PATOLOGIA ARTICULAȚIEI SCAPULO-HUMERALE LA MEDICUL DENTIST
Codrina ANCUTA, Cristina IORDACHE, Mihai Țurcan, Norina FORNA
WORK-RELATED SHOULDER PATHOLOGY IN DENTISTRY
It is widely recognized that anatomic and functional integrity of the shoulder is critical for a highest performance during routine practice in different health-care professionals, particularly in dentistry. The main aim of this survey was to highlight the morbidity of musculoskeletal shoulder pathology and to demonstrate the role of physical therapy in the prevention and treatment of shoulder disorders among dentists. 30 dentists aged between 35 and 60, with a minimum of 10 years of experience in the medical field and at least 6 working hours per day, were selected for the study and classified in two groups: group A, consisting of 15 dentists performing a complex (general, specific) physical therapy program for the upper limb, and group B, 10 women and 5 men, who were not allowed to participate in the specific kinetic program. All the subjects were evaluated based on a protocol comprising the following variables: pain in the shoulder (character, location, intensity, radiation), joint mobility on flexion/extension/abduction/ adduction/rotation (internal, external), working position (standing, sitting), X-rays of the shoulder, physical therapy exercises on a daily basis (yes/no). The final follow-up was done at 12 months, when the same protocol was applied.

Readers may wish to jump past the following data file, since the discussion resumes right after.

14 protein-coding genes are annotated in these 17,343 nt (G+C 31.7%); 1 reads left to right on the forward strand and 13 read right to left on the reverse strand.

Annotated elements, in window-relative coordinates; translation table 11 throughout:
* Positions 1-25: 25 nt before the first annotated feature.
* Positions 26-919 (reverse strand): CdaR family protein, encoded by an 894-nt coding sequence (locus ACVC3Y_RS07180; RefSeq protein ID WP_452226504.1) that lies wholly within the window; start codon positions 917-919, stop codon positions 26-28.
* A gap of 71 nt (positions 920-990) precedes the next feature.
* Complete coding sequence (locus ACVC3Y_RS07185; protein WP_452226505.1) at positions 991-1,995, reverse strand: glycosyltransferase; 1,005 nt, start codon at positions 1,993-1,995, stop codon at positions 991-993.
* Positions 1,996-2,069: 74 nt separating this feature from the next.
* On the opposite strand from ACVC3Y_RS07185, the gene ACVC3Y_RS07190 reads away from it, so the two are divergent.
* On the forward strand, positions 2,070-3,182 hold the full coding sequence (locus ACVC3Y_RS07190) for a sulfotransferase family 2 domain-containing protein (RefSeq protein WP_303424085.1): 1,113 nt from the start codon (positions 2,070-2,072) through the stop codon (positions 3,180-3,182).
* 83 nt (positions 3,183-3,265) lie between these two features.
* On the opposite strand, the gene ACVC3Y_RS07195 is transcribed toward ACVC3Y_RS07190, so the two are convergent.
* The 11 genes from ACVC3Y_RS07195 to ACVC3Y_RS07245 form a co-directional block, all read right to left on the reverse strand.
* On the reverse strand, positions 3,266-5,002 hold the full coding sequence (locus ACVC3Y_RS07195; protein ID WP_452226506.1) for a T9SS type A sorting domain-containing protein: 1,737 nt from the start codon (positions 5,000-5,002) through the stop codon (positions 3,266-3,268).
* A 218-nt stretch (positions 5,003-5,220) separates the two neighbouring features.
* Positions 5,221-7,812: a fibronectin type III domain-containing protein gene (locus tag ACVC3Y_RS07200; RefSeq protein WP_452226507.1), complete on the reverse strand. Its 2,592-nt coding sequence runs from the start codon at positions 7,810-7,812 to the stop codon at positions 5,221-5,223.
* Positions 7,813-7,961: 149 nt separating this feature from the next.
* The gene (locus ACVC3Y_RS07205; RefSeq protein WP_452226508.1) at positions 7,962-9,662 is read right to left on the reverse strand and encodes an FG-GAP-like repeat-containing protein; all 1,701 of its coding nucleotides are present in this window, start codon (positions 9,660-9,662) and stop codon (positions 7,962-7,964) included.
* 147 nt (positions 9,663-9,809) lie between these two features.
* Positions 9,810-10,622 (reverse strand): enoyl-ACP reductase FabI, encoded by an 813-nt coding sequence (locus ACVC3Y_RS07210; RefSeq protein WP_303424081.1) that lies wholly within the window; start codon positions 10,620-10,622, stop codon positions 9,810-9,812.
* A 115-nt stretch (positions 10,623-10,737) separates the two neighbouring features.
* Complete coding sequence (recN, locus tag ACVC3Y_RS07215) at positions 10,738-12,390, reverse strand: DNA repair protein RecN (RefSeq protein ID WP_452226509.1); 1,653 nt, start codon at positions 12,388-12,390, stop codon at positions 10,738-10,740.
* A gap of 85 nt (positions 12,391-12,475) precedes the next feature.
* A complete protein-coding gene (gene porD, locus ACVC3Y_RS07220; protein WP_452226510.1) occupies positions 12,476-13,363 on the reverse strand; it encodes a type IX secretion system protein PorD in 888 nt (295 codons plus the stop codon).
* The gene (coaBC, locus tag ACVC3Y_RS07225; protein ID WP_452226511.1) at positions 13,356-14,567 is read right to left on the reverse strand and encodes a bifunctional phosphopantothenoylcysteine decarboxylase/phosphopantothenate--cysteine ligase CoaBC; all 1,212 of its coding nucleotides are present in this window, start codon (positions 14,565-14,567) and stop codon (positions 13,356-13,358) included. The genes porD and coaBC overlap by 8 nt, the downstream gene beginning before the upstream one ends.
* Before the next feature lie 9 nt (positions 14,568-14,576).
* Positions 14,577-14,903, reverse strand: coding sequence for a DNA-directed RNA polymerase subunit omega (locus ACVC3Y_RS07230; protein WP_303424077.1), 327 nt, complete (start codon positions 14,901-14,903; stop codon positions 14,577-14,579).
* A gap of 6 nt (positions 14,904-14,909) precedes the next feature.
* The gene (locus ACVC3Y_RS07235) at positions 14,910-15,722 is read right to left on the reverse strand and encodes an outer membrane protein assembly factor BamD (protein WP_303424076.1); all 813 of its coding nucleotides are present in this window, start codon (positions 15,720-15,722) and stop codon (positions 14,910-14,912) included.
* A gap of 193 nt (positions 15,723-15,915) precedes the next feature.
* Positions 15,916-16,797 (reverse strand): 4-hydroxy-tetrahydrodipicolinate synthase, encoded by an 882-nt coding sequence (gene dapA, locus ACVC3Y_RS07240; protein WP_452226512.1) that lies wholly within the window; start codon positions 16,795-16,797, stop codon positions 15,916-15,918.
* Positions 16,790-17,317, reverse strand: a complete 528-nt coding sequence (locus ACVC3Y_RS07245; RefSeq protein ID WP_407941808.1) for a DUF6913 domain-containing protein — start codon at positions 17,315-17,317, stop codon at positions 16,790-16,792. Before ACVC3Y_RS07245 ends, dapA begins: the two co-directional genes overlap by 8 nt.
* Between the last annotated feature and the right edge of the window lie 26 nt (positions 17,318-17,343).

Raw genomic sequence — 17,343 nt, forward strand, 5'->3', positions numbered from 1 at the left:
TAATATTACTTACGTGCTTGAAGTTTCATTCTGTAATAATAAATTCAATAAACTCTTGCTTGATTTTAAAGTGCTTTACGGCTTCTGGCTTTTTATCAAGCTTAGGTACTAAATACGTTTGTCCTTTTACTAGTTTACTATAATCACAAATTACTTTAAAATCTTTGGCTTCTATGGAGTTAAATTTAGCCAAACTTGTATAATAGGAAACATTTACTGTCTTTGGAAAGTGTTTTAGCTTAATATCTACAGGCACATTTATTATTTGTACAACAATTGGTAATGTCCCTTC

Both the upper limb and the spine are the most affected regions among dentists due vicious positions, repetitive movements, prolonged isometric muscle contraction and vibrations, typically related to routine professional activities. After the first 6 months, but also at the end of our survey, we demonstrated significant improvement of pain in subjects who were enrolled in the kinetic program; moreover, joint mobility was also better (maintained throughout the maximal range of motion) in dentists performing physical therapy daily.
An individualized kinetic program, typically designed for the shoulder, but including the upper arm joints, revealed the importance of physical therapy in the management of work-related musculoskeletal shoulder pathology